Functional links on coral reefs: urchins and triggerfishes, a cautionary tale

Tebbett, Sterling B., and Bellwood, David R. (2018) Functional links on coral reefs: urchins and triggerfishes, a cautionary tale. Marine Environmental Research, 141. pp. 255-263.

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Abstract

Urchins are ubiquitous components of coral reefs ecosystems, with significant roles in bioerosion and herbivory. By controlling urchin densities, triggerfishes have been identified as keystone predators. However, the functional linkages between urchins and triggerfishes, in terms of distributional patterns and concomitant effects on ecosystem processes, are not well understood, especially in relatively unexploited systems. To address this we censused urchins and triggerfishes on two cross-shelf surveys on the Great Barrier Reef (GBR) at the same times and locations. We also evaluated the role of urchins in bioerosion. Although urchin abundance and triggerfish biomass varied by 80% and nearly 900% across sites, respectively, this variability was driven primarily by shelf position with no evidence of top-down control on urchins by triggerfishes. Low urchin abundances meant urchins only played a minor role in bioerosion. We highlight the potential variability in functional links, and contributions to ecosystem processes, among regions.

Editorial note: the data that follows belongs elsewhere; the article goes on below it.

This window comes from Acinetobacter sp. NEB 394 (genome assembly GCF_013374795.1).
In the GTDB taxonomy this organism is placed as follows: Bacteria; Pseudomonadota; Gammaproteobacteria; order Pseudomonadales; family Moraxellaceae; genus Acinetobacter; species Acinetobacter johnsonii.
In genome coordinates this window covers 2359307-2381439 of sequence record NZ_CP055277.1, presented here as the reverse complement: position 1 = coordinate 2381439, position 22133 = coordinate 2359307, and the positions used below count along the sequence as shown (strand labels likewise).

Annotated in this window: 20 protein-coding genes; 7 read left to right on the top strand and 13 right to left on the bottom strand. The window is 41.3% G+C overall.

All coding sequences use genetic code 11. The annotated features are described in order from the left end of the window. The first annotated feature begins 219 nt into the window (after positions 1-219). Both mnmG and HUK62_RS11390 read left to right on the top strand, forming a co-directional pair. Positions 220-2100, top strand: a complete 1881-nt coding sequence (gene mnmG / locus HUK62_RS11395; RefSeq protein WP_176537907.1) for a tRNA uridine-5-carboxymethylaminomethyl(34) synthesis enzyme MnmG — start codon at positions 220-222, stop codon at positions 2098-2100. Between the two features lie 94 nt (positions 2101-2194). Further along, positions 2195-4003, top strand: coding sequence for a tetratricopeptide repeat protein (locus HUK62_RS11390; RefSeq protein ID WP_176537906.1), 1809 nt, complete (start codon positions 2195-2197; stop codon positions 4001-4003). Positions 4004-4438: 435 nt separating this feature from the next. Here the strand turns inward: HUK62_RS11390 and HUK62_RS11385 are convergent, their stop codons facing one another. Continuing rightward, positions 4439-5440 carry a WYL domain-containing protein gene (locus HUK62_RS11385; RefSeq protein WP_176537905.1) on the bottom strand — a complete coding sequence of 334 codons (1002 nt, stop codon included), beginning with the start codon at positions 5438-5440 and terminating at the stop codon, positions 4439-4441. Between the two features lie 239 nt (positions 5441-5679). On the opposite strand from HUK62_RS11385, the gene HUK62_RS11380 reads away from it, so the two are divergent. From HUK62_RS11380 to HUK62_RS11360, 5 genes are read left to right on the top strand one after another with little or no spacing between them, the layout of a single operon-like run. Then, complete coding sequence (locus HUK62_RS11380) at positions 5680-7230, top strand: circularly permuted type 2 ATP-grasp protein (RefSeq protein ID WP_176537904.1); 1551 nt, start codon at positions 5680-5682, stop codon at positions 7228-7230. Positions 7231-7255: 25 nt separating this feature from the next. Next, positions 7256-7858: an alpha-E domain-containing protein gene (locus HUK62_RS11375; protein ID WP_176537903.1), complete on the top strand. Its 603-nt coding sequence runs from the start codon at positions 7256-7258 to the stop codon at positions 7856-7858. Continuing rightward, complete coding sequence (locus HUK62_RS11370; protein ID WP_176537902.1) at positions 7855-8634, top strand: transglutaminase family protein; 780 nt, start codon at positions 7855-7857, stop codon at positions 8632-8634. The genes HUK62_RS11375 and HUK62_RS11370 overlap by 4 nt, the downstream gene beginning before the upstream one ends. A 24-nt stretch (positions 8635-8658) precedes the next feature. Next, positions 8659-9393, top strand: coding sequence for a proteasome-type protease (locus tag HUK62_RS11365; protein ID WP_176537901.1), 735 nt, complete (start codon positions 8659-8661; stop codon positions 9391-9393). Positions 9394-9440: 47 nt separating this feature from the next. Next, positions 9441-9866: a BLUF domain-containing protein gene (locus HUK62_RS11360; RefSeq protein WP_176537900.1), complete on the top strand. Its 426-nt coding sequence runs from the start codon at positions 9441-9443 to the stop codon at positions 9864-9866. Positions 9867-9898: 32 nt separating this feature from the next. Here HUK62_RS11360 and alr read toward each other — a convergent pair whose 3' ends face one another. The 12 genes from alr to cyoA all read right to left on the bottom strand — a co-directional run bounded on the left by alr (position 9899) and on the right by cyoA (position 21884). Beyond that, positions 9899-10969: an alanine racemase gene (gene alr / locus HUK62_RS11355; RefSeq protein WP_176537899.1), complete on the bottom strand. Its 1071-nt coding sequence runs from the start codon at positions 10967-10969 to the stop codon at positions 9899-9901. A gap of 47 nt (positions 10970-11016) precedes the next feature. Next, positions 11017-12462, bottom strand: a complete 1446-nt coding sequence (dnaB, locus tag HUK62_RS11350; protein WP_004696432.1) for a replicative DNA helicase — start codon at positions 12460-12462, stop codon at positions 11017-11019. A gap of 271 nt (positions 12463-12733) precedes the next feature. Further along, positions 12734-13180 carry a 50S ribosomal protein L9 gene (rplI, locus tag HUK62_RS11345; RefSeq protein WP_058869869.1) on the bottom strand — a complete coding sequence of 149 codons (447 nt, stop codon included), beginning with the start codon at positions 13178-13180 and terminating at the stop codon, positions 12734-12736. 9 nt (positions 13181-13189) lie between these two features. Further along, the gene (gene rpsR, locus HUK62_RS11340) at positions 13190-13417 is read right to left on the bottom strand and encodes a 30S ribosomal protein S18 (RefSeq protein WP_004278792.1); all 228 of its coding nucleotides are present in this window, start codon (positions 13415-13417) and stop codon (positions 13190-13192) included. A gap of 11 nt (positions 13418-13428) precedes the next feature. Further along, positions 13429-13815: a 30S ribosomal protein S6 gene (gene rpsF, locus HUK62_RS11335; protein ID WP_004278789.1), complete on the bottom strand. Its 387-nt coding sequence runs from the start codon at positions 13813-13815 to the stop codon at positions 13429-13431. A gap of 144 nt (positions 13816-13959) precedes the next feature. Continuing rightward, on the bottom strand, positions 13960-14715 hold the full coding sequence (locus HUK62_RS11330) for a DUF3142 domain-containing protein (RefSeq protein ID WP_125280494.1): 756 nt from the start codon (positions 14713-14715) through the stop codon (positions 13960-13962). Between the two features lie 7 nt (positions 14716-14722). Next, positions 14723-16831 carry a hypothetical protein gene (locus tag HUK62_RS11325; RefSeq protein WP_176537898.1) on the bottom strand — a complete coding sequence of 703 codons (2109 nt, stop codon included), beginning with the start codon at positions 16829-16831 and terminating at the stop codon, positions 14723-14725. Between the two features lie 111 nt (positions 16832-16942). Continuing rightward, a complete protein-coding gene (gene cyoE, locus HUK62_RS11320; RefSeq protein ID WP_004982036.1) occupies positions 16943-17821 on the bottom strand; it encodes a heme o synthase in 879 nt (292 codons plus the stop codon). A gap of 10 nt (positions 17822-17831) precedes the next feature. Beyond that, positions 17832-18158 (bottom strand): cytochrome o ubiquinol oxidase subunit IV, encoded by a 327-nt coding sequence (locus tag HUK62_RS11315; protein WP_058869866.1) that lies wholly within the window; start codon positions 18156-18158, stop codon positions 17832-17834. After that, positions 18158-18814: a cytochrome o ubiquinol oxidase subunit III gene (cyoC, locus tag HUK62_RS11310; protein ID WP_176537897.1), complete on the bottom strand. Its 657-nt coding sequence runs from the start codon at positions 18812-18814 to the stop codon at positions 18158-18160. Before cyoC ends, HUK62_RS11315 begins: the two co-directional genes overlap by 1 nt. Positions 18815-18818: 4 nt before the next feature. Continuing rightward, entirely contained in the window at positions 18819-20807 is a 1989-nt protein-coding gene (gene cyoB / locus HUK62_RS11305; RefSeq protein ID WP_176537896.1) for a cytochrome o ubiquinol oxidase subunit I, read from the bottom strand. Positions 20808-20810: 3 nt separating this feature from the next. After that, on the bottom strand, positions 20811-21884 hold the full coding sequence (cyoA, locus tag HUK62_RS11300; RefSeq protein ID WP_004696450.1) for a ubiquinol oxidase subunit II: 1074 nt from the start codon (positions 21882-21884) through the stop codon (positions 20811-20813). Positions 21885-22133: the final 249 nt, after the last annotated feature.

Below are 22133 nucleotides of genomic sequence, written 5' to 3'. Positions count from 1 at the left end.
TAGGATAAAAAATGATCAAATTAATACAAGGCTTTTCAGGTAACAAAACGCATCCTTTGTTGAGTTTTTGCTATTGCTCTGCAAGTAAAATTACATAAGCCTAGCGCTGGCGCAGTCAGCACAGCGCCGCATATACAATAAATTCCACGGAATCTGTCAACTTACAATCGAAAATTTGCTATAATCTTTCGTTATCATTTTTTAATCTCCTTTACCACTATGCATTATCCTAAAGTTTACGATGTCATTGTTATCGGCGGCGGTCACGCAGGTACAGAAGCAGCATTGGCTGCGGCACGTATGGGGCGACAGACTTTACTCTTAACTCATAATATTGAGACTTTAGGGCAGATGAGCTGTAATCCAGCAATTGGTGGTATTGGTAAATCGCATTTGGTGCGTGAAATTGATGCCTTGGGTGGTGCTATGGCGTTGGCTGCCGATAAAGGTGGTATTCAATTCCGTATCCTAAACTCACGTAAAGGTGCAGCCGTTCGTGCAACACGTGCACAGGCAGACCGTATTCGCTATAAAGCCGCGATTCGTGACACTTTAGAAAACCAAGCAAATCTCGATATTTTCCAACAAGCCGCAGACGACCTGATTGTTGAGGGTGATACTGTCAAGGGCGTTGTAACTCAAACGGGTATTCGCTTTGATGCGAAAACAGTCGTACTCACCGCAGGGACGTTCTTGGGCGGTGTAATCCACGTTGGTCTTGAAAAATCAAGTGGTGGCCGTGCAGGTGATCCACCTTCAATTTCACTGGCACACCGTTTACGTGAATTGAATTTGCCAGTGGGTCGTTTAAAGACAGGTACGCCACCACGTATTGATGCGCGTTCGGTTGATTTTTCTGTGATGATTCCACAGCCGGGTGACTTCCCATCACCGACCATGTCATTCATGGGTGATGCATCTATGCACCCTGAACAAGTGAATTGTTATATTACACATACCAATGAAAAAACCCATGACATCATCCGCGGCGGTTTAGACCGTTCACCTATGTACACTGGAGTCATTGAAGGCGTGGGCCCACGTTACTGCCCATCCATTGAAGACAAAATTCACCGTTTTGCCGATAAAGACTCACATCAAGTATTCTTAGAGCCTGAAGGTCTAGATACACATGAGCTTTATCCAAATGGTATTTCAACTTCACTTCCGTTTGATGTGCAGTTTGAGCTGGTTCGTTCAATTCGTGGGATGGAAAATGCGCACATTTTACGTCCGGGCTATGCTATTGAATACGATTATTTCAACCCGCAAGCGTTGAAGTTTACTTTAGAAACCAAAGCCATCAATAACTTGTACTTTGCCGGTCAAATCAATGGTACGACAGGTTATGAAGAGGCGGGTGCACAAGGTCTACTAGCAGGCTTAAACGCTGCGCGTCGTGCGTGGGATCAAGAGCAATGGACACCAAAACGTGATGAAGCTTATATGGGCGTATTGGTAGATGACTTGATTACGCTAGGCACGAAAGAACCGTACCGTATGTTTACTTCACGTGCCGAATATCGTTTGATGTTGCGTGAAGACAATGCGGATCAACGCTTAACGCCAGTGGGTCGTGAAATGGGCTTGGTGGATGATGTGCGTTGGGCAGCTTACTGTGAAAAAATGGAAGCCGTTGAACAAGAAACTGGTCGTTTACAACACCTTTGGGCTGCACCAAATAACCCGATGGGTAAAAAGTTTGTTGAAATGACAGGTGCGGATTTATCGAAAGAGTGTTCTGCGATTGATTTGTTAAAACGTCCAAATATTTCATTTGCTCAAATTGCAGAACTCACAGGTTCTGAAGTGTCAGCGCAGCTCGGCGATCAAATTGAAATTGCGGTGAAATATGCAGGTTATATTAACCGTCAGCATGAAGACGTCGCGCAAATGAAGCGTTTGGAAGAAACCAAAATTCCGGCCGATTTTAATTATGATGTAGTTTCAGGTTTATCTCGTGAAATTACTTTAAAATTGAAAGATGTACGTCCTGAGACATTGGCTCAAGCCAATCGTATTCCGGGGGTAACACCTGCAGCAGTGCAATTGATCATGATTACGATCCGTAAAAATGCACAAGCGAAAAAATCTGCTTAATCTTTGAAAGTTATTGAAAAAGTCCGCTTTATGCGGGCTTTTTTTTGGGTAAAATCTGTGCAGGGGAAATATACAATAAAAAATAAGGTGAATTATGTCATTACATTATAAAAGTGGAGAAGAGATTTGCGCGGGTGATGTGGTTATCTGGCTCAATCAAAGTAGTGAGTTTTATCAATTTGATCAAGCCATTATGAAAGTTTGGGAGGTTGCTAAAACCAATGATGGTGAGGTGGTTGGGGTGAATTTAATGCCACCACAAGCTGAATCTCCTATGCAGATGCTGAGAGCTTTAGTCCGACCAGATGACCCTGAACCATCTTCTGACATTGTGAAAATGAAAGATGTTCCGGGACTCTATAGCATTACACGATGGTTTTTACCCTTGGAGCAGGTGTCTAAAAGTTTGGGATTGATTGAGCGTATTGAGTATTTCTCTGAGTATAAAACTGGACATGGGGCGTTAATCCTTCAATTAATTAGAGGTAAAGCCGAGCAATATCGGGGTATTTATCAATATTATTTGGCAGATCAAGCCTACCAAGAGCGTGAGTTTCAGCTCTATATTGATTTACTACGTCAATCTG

Item ID: 56494
Item Type: Article (Research - C1)
ISSN: 1879-0291
Keywords: Bioerosion, Ecosystem processes, Echinoderm, Fish, Great barrier reef, Marine ecology, Predation, Triggerfish, Trophic cascade
Copyright Information: © 2018 Elsevier Ltd. All rights reserved.
Funders: Australian Research Council (ARC)
Projects and Grants: ARC CE140100020
Date Deposited: 05 Dec 2018 07:41
FoR Codes: 05 ENVIRONMENTAL SCIENCES > 0501 Ecological Applications > 050102 Ecosystem Function @ 50%
06 BIOLOGICAL SCIENCES > 0602 Ecology > 060205 Marine and Estuarine Ecology (incl Marine Ichthyology) @ 50%
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